The first 30km to the border went easily and quickly, and we found ourselves arriving at the border at 11am. We thought there would be a village or something at the border or at least the usual last chance to get fuel before crossing the border customary petrol station
. When we arrived though we saw there was nothing but a guard post that was manned by two soldiers. We presumed that we would have to show them out passports and they would stamp us out of the country, like in every other border crossing we have had so far. However they were not interested in our passports and only seemed to want to make us aware that we were not allowed to pass on our bicycles. They were quite clear that we were not able to cycle over the bridge into Uruguay, but instead needed to flag down a truck and ask them for a lift. It seemed ridiculous because the bridge was a sturdy looking, two lane, modern structure and the traffic was extremely light. They couldn't give us any reason (that we could understand) why we couldn't cycle across and we didn't feel it was wise to ignore two soldiers, with guns. Therefore we had no choice but to obey their command and wait for a truck to pass that may let us put our bikes in the back. The traffic was so light that we had to wait for an hour and a half, before a pick up came passed. By this point, we were so desperate we almost threw ourselves in the road in front of them. As I tried to explain our plight, the driver looked at me with a “that sounds ridiculous, why can't you just cycle it or just admit that you have tired little legs and want a lift” kind of look. The soldiers stood in their booth and stared out from behind the door, without saying a word to help us explain. To say that we were peeved is an understatement, because it delayed us considerably and we felt like the soldiers were just bored and looking for some entertainment
. I felt like they had placed a bet on how long it would take us and then they just sat back and watched us as they sipped their matè.
With the help of the friendly, Argentinian pick up driver we were dropped down two minutes later, on the other side of the bridge, which was the site of the Argentinian and Uruguayan customs offices. Within ten minutes we had been stamped out of one country and into the other, and we were free to go. If only it had all been so quick and easy.
Still annoyed we pedalled into our sixth country for the trip and noticed that it still looked fairly similar to Argentina so far. There were still tarantulas on the ground, which I had been hoping we might have left at the border crossing. They are not getting any easier to see all the time after four days of cycling passed them. We stopped for a short break at a petrol station, where they accepted Argentinian Pesos, at an extortionate exchange rate. We noticed that it seemed a bit rougher around the edges again and they didn't have any coffee making facilities but they did have sandwiches for sale at least.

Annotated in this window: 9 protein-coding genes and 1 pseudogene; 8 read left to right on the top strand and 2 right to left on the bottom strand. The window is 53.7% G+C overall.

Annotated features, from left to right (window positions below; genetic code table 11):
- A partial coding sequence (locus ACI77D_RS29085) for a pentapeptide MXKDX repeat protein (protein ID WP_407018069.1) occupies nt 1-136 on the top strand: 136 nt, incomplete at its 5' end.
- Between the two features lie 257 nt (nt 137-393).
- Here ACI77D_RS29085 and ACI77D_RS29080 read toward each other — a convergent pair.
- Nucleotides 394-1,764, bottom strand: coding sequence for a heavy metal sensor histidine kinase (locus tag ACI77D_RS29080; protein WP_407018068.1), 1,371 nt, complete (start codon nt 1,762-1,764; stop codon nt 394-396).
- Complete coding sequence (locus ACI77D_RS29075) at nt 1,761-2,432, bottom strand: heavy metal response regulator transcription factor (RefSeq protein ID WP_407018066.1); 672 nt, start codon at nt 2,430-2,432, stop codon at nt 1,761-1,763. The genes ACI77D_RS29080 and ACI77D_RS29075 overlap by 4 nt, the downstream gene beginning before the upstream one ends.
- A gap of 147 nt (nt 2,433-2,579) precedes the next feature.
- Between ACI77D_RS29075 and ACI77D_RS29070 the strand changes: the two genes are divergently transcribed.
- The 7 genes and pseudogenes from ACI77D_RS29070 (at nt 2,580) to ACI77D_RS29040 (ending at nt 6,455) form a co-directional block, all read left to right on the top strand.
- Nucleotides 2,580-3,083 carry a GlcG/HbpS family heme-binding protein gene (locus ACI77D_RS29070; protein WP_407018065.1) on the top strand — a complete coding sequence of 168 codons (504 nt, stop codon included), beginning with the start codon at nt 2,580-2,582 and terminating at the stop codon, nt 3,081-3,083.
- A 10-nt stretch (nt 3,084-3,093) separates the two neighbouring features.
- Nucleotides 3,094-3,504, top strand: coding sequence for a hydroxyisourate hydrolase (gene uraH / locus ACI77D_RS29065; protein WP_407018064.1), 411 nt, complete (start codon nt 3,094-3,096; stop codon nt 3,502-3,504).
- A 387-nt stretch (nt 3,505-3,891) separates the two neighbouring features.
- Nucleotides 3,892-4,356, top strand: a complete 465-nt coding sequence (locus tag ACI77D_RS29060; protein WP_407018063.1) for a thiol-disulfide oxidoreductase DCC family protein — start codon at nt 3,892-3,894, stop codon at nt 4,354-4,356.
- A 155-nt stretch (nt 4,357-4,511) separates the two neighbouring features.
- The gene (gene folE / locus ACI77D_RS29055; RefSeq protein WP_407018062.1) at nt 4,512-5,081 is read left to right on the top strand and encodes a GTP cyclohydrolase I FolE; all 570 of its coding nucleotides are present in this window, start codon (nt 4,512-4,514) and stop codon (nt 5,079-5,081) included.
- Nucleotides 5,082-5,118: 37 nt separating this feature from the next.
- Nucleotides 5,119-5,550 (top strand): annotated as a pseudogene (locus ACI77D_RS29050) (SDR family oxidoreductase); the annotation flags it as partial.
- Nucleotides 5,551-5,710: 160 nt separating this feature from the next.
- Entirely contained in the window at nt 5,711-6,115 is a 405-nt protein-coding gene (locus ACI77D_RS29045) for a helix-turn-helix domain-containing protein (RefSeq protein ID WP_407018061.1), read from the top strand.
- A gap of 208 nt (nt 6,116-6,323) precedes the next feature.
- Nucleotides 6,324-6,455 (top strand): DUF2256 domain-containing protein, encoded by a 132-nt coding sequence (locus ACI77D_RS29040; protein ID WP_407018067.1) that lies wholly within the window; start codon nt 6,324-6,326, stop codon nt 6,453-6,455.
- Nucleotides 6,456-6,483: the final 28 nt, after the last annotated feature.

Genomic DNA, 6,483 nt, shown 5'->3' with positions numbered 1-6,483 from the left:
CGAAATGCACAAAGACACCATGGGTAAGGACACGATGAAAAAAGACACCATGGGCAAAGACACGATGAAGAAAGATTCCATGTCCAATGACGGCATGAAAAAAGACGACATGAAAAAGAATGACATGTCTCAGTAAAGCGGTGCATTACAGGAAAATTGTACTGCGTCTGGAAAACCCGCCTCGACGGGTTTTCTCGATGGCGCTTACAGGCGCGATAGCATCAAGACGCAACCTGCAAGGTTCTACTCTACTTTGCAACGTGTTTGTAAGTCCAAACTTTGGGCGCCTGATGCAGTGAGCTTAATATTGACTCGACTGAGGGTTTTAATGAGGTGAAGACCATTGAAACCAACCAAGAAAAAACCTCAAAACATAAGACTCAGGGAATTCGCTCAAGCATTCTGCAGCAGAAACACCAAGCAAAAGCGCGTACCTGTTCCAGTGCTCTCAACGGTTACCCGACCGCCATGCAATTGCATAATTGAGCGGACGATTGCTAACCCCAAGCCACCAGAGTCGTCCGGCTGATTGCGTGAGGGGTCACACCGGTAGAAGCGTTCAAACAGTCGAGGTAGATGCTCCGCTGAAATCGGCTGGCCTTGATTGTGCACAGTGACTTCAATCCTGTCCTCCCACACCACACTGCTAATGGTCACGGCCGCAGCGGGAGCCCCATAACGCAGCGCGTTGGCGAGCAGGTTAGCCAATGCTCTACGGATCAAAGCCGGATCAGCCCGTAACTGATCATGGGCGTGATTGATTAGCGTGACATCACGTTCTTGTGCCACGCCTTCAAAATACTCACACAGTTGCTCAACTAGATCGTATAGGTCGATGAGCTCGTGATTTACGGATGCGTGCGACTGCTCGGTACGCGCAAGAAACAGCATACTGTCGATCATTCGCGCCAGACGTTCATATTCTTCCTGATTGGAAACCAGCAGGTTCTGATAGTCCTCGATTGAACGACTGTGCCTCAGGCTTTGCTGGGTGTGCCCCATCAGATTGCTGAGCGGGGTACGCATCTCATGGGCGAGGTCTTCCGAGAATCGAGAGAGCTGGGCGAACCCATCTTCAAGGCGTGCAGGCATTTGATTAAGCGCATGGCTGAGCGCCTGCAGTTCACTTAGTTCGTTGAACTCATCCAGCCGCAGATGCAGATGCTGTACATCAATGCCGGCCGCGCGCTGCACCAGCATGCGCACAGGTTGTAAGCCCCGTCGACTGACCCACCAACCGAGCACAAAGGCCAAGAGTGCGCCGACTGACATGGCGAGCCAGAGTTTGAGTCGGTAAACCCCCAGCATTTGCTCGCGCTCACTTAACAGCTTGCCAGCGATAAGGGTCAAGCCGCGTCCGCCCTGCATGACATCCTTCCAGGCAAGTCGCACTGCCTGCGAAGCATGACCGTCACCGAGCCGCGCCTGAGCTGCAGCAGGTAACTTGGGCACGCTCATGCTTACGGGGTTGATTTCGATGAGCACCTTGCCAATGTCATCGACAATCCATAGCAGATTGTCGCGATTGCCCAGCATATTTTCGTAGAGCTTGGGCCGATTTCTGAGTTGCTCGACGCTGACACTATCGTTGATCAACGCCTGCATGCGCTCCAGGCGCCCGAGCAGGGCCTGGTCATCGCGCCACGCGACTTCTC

By the time we arrived into Mercedes, it was 4pm and we had only cycled 66km
. As we needed the local currency we headed to the centre of the large town, and easily found the main plaza. Kory tried countless banks but none of them worked, even though they had his card provider pictured on them. After having two cards eaten by cash machines, I was down to only one more card. As I tried to take out money, the machine informed me that my card had expired 3 days ago. What are the chances of that?! We had money left over from Argentina so headed to a bank to convert it into Uruguayan Pesos, unfortunately the exchange rate they provided was half of what it should have been and it cost us a lot of money to be able to have enough currency for the next couple of days to get us to Montevideo.
We were tired and disgruntled. After a long and frustrating day, where we only cycled about half the distance that we wanted to cover. The town of Mercedes was in the Lonely Planet because of its beautiful waterfront promenade, along the river, which was a hub of watersport activities. It described a small campground by the river, but said that it would close at Easter. We hoped that it would still be open for the week following the long holiday weekend and were extremely pleased to see that it was, and there were a couple of other campers staying there. We pitched our tent by the river, made a cup of tea and watched rowers row up and down the river as the setting sun cast long shadows over the surrounding countryside. It was beautiful and although we were still concerned about our lack of money, we felt our stresses melt away. It was also helped by a really hot shower, that the camp grounds-keeper had stoked up with a wood furnace. We were both exhausted after our simple pasta dinner and were asleep by 8.30pm. What a day! It can only get easier again surely?!
We had one of those crappy travel days that thankfully we don't have very often and will hopefully be the last one that we have on this trip. It started off well, with great potential for it being a great day. We woke up in the peaceful campsite by the river, with the place to ourselves and nothing to interrupt a pleasant breakfast. We were ready for another day on the bikes and were in good spirits, as the end is getting near and we can almost smell the sea air from our up-coming beach holiday at Montevideo. We left the campground hoping to complete a good day on the bikes, cross over the border into Uruguay and then with a bit of luck we would find a nice place to camp in the evening 100km or so into the new country.